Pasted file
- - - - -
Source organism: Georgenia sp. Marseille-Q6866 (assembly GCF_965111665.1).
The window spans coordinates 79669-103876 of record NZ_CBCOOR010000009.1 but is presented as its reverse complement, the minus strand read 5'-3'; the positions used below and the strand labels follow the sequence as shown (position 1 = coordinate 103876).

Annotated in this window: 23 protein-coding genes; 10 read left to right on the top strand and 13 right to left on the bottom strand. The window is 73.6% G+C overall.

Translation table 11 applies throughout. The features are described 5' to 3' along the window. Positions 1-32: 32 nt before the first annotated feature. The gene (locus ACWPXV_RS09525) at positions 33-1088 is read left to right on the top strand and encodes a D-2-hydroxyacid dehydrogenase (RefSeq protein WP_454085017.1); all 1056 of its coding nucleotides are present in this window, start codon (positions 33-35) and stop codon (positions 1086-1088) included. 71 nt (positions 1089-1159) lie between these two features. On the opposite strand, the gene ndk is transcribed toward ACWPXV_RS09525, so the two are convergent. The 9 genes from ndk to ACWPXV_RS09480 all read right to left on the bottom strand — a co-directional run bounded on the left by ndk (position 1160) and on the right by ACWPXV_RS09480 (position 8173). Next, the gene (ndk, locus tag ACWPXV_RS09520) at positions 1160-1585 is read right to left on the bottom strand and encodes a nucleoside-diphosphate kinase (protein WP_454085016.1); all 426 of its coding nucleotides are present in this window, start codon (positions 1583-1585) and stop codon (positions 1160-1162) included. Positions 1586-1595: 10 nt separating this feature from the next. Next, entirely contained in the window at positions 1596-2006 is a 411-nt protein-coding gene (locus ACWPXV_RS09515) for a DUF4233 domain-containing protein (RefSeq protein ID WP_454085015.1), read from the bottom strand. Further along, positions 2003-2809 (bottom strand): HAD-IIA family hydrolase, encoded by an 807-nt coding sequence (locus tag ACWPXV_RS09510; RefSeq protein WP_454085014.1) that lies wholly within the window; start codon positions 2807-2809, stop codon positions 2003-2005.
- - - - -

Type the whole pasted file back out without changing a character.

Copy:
Source organism: Georgenia sp. Marseille-Q6866 (assembly GCF_965111665.1).
The window spans coordinates 79669-103876 of record NZ_CBCOOR010000009.1 but is presented as its reverse complement, the minus strand read 5'-3'; the positions used below and the strand labels follow the sequence as shown (position 1 = coordinate 103876).

Annotated in this window: 23 protein-coding genes; 10 read left to right on the top strand and 13 right to left on the bottom strand. The window is 73.6% G+C overall.

Translation table 11 applies throughout. The features are described 5' to 3' along the window. Positions 1-32: 32 nt before the first annotated feature. The gene (locus ACWPXV_RS09525) at positions 33-1088 is read left to right on the top strand and encodes a D-2-hydroxyacid dehydrogenase (RefSeq protein WP_454085017.1); all 1056 of its coding nucleotides are present in this window, start codon (positions 33-35) and stop codon (positions 1086-1088) included. 71 nt (positions 1089-1159) lie between these two features. On the opposite strand, the gene ndk is transcribed toward ACWPXV_RS09525, so the two are convergent. The 9 genes from ndk to ACWPXV_RS09480 all read right to left on the bottom strand — a co-directional run bounded on the left by ndk (position 1160) and on the right by ACWPXV_RS09480 (position 8173). Next, the gene (ndk, locus tag ACWPXV_RS09520) at positions 1160-1585 is read right to left on the bottom strand and encodes a nucleoside-diphosphate kinase (protein WP_454085016.1); all 426 of its coding nucleotides are present in this window, start codon (positions 1583-1585) and stop codon (positions 1160-1162) included. Positions 1586-1595: 10 nt separating this feature from the next. Next, entirely contained in the window at positions 1596-2006 is a 411-nt protein-coding gene (locus ACWPXV_RS09515) for a DUF4233 domain-containing protein (RefSeq protein ID WP_454085015.1), read from the bottom strand. Further along, positions 2003-2809 (bottom strand): HAD-IIA family hydrolase, encoded by an 807-nt coding sequence (locus tag ACWPXV_RS09510; RefSeq protein WP_454085014.1) that lies wholly within the window; start codon positions 2807-2809, stop codon positions 2003-2005.